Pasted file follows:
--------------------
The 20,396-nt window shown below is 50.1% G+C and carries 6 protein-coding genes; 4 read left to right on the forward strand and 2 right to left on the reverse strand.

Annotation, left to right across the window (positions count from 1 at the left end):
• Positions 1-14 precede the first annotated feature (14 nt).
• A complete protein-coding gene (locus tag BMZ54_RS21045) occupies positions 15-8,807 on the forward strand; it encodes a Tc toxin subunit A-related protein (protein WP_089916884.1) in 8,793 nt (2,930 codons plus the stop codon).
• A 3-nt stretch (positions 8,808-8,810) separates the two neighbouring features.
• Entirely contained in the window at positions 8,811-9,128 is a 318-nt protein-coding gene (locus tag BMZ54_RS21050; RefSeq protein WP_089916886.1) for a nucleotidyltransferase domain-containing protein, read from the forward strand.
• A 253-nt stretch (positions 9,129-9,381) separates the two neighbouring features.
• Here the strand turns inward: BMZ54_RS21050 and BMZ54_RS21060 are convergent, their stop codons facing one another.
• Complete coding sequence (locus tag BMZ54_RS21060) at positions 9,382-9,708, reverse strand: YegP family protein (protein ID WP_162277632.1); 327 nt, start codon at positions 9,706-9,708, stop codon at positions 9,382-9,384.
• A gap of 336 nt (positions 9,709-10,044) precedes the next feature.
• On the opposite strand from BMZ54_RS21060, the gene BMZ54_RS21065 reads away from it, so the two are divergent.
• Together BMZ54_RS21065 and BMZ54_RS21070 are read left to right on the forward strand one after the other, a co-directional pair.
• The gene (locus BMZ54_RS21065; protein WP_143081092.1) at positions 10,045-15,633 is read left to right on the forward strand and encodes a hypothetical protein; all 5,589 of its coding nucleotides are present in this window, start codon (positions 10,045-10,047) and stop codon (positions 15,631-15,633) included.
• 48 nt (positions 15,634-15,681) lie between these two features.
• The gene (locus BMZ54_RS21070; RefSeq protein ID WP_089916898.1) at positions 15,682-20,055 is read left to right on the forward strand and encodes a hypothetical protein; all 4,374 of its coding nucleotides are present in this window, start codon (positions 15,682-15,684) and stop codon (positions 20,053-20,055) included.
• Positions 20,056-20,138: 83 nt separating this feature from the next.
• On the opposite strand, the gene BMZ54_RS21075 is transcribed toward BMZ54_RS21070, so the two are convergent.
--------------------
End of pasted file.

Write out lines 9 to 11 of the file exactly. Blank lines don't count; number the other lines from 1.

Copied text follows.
• Complete coding sequence (locus tag BMZ54_RS21060) at positions 9,382-9,708, reverse strand: YegP family protein (protein ID WP_162277632.1); 327 nt, start codon at positions 9,706-9,708, stop codon at positions 9,382-9,384.
• A gap of 336 nt (positions 9,709-10,044) precedes the next feature.
• On the opposite strand from BMZ54_RS21060, the gene BMZ54_RS21065 reads away from it, so the two are divergent.